You are reading

75 Percent of Asian Seniors in NYC Afraid to Leave Homes Due to Hate Crimes: Survey

75 percent of Asian seniors in New York City are reluctant to leave their homes due to a surge in hate crimes (Photo by Archie on Unsplash)

March 25, 2022 By Allie Griffin

About three-quarters of Asian seniors in New York City are afraid to leave their homes due to the recent spike in anti-Asian violence, according to a report released Thursday.

The Asian American Federation (AAF) surveyed 153 Asian seniors as well as 15 community-based organizations across the city and found that 75 percent of respondents said they are weary to leave their homes due to anti-Asian violence.

The AAF’s Seniors Working Group, which is an advocacy group for elderly Asians, attributes these fears to the increase in bias attacks since the outbreak of COVID-19.  NYPD data shows that hate crimes targeting AAPI New Yorkers increased 343 percent in 2021 compared to 2020.

The spike in Asian hate is leaving many seniors in the AAPI community isolated at home. Many are also not getting the government services they need since they are reluctant to go out.

The federation’s survey found that one-third of Asian seniors don’t have daily contact with family, friends or neighbors — attributing the high numbers to violence involving Asian-Americans.

In recent months, four Asian American women have died from violent assaults in high profile incidents. GuiYing Ma, Yao Pan Ma, Michelle Go and Christina Yuna Lee were all killed by strangers in brutal attacks.  Yao Pan Ma is the only one to be ruled a hate crime.

Advocates for the AAPI community said more outreach needs to be done to help Asian seniors—the fastest-growing senior population in NYC—during this troubling time.

They say AAPI seniors, in order to get the government services they need, require help overcoming language barriers as well as using the internet.

Two-thirds of the AAPI elders surveyed said they need help translating documents from their native language into English, and half of the respondents said they are not comfortable accessing the internet on their own.

“Asian seniors are left out of government programs and vital mental health services because they lack English language skills,” said Jo-Ann Yoo, Executive Director of the AAF.

Access to senior services is critical for many older Asian New Yorkers as 42 percent are poor or low-income, according to the AAF.

“Asian American seniors are one of the fastest-growing senior populations in New York City, yet there is shockingly little infrastructure in place to support and protect them especially as our community contends with the devastating ramifications of the COVID-19 pandemic,” Yoo said.

“Our community needs help now, and we look towards our city’s leaders to help us continue our work and expand the support Asian seniors deserve.”

Queens Council Member Linda Lee, who chairs the city council’s committee on mental health, disabilities and addictions, said the AAF report is both eye-opening and alarming.

“While Asian seniors are the fastest-growing senior demographic and rank among some of the poorest in NYC, it’s clear that we are failing them in ways big and small,” she said in a statement. “As a city, we must commit to increasing resources to counteract the mental health effects of isolation, anti-Asian hate, and cuts to social services during the pandemic.”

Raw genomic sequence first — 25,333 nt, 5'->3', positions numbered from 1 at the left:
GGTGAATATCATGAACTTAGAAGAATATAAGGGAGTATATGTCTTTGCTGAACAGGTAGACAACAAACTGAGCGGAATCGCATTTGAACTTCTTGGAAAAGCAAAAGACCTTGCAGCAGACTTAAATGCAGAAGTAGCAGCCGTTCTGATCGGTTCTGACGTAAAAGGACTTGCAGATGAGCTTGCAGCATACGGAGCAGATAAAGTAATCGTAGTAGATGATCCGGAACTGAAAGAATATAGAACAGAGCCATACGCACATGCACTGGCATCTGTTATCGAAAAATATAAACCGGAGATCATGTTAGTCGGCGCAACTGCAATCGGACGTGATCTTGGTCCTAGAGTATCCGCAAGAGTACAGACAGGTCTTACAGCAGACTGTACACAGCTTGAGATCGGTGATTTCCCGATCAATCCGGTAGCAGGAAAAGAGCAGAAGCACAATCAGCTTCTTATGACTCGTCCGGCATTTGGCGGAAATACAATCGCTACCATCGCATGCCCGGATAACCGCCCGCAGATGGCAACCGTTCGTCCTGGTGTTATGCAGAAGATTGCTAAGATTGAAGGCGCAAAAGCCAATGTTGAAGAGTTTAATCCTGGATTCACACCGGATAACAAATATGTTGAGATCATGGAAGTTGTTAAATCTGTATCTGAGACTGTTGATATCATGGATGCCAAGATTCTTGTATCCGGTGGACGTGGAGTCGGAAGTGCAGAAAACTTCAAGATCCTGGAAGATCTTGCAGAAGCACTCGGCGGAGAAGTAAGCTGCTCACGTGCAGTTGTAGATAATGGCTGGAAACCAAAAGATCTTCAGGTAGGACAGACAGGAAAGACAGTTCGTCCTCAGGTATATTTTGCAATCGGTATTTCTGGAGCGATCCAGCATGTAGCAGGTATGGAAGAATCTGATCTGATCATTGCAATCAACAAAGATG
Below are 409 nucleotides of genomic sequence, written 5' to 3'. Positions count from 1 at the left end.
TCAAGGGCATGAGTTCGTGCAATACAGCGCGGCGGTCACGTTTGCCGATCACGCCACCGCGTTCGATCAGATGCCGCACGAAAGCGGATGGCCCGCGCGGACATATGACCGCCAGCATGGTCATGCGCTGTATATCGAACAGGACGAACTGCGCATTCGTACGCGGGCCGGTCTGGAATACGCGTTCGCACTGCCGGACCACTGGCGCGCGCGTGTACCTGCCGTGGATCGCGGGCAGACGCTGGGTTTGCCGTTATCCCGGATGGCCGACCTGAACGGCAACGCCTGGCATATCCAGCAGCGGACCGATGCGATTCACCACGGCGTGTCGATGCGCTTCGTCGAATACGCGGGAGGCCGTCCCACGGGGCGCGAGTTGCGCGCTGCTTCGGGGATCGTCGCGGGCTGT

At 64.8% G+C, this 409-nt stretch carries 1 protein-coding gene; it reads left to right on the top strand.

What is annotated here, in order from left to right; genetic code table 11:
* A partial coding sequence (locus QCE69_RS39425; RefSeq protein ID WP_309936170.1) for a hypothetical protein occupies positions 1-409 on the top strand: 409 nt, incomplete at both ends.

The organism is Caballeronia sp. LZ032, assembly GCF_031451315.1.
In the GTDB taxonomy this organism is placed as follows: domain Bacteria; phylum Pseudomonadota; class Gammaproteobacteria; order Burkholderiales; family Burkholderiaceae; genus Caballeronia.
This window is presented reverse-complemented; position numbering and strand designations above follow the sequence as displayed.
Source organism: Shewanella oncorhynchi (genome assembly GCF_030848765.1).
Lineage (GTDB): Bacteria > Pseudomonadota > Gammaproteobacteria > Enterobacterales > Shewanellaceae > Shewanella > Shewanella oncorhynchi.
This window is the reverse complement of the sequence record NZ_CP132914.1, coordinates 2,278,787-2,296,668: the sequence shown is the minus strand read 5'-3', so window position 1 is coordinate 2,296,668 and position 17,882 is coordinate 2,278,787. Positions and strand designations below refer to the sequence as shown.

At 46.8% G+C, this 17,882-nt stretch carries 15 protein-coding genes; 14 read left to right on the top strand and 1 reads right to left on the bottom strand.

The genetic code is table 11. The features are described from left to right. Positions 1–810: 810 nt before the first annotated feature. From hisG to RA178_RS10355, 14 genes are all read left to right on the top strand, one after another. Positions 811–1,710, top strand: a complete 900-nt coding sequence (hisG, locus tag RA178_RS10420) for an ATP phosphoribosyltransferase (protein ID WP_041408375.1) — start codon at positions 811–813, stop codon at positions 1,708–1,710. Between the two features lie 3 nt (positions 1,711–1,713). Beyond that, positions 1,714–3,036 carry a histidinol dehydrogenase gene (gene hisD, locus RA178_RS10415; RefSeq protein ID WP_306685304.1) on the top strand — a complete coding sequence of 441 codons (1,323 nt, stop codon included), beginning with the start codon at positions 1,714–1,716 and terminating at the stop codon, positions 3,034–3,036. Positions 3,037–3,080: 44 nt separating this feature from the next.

Lee, one of the two Korean American council members, said she will continue to fight for Asian seniors within the city council.

Her fellow Queens council member Lynn Schulman also said she would work to provide services and protections to AAPI seniors.

“Asian American Seniors are some of the most under-protected residents of this city,” stated Schulman, who represents Forest Hills, Rego Park, Kew Gardens and Richmond Hills. “In my District alone I serve a vast majority of AAPI elders and know how vital protecting them is.”

email the author: news@queenspost.com

One Comment

Click for Comments 
your_neighbor

Crazy that this city has sunk so low so fast. I understand the specific and real fears by asian seniors, especially those with a language barrier but this is also a problem for all seniors.
Hopefully the new mayor and some less woke legislators can make this city more livable.

Reply

Leave a Comment
Reply to this Comment

All comments are subject to moderation before being posted.

This site is protected by reCAPTCHA and the Google Privacy Policy and Terms of Service apply.

Recent News

Preserving Tradition, Embracing Innovation: A Journey through Katz’s Delicatessen

May. 22, 2024 by Jill Carvajal

In this episode of Schneps Connects, we delve into the captivating history and enduring legacy of Katz’s Delicatessen, a cherished institution in New York City since 1888. Jake Dell, the fifth-generation custodian of Katz’s, joins us to recount the deli’s evolution amidst the ever-changing landscape of NYC. From its iconic “Send a Salami to Your Boy in the Army” campaign to the traditional ticket system, Jake shares insights into the family business and invaluable lessons for entrepreneurs, especially in the demanding restaurant industry of NYC. He unveils some of Katz’s secrets, including the meticulous pastrami-making process that sets them apart, and discusses the enduring allure that keeps customers lining up daily. From expanding catering services to international shipping, Jake reflects on the milestones and challenges of running Katz’s, highlighting his proudest achievements and future aspirations. With a nod to its celebrity following and film appearances, Jake offers a glimpse into the deli’s cultural impact and what lies ahead for this beloved New York institution.